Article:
HSR&D Home » Research » IIR 18-034 – HSR&D Study
How Can We Make Invasive Non-Surgical Procedures Safer? Using Big Data to Identify Adverse Events and Opportunities to Mitigate Harm
Hillary J Mull, PhD MPP
VA Boston Healthcare System Jamaica Plain Campus, Jamaica Plain, MA
Funding Period: April 2020 - March 2024
AbstractBackground: This is the second submission of an HSR&D IIR proposal to transition Dr. Hillary Mull, Ph.D. from her HSR&D Career Development Award (CDA) project toward an independent VA health services research career. The proposed work seeks to build on Dr. Mull's successful CDA project by adapting her approach to developing and validating a surveillance model for outpatient surgery to invasive procedures in non-surgical clinical specialties: interventional cardiology, interventional radiology and gastrointestinal endoscopy procedures. This informatics-based approach relies on combining text and structured data fields in the VA Corporate Data Warehouse (CDW). Dr. Mull's CDA-funded surveillance research identified an adverse event rate of 9% and had a positive predictive value of 85%, dramatically improving adverse event detection. Significance/Impact: Presently, there is no active surveillance of invasive procedures and preliminary analyses and conversations with frontline staff suggest adverse events occur with some frequency and impose significant patient harm. Prior work found invasive procedures in these three specialties result in post- procedure emergency room visits or hospitalizations exceeding 50,000 cases annually. Non-VA literature suggests half of this utilization may be preventable with improvements in clinical care (e.g., adherence to antibiotic prescribing guidelines). This field of research will become even more important as care increasingly transitions outside the operating room. Detecting and monitoring adverse events in understudied settings using existing data in the VA CDW is consistent with HSR&D funding priority C-Healthcare Informatics. Innovation: Together with experts from COINs around the country and the support of operational partners from each clinical specialty, Pharmacy Benefits Management and VA Informatics and Computing Infrastructure, Dr. Mull proposes to apply her CDA expertise to build a surveillance system to identify invasive non-surgical procedures with preventable adverse events; these procedures are not subject to any VA surveillance activities. A second gap this work addresses is the lack of a nationally available dataset capturing procedural anesthesia use. We will use chart review and text-query data mining methods to obtain this information. The culmination of our IIR work will be a comprehensive database of adverse events and potentially modifiable contributing factors, including procedural anesthesia data, available to VA researchers. Specific Aims: 1) develop and validate surveillance models using FY17-20 data; 2) test the surveillance system (apply model coefficients, perform limited chart review on a monthly basis) from FY21-22, and refine the system using additional CDW variables; 3) test hypotheses related to modifiable processes including whether a trained anesthesia provider was involved or patients received inappropriate antibiotics. Methodology: Our sample includes non-surgical invasive procedures defined by expert clinician co- investigators. We will follow the methods outlined in Dr. Mull's CDA work to aggregate patient, procedure, provider and facility data from the CDW. Next, we will review cases to determine whether a preventable event occurred and use chart review data to estimate logistic regression models predicting the likelihood of an adverse event. Model coefficients will be applied on an ongoing fashion to identify cases likely to have an adverse event to target chart review. Surveillance data will be used to test study hypotheses. Next Steps/Implementation: Through this IIR, and in a subsequent partner-funded QUERI proposal, Dr. Mull and her team will establish an adverse event surveillance system designed for invasive non-surgical procedures that can be used to assess modifiable processes of care to prevent patient harm. By identifying risk factors for preventable adverse events, we can determine where we, with our operational partners, should focus QUERI-funded QI work to improve patient safety. Study results will provide much needed information to the research and clinical communities as they continue to measure and improve the quality of VA care.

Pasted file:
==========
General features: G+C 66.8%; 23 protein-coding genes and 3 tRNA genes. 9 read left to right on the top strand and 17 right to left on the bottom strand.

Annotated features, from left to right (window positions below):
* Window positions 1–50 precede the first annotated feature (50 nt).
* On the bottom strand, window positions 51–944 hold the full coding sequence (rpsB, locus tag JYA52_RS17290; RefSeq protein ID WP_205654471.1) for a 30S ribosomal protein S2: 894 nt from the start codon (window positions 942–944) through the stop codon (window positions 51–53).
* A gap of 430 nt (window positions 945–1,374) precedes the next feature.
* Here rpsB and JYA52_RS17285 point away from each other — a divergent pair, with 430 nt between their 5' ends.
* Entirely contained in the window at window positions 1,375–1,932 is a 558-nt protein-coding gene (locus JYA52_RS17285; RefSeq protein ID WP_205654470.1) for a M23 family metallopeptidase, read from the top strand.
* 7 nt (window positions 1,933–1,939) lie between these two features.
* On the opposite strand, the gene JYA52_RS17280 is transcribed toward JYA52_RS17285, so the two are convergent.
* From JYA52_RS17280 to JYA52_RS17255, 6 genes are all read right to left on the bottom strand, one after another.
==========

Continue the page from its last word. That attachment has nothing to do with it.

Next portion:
External Links for this Project
NIH ReporterGrant Number: I01HX002694-01A2
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PUBLICATIONS:None at this time.
DRA: Digestive Diseases, Cardiovascular Disease
DRE: Treatment - Implementation, TRL - Applied/Translational, Prevention
Keywords: Adverse Event Monitoring, Healthcare Algorithms, Safety Measurement Development
MeSH Terms: None at this time.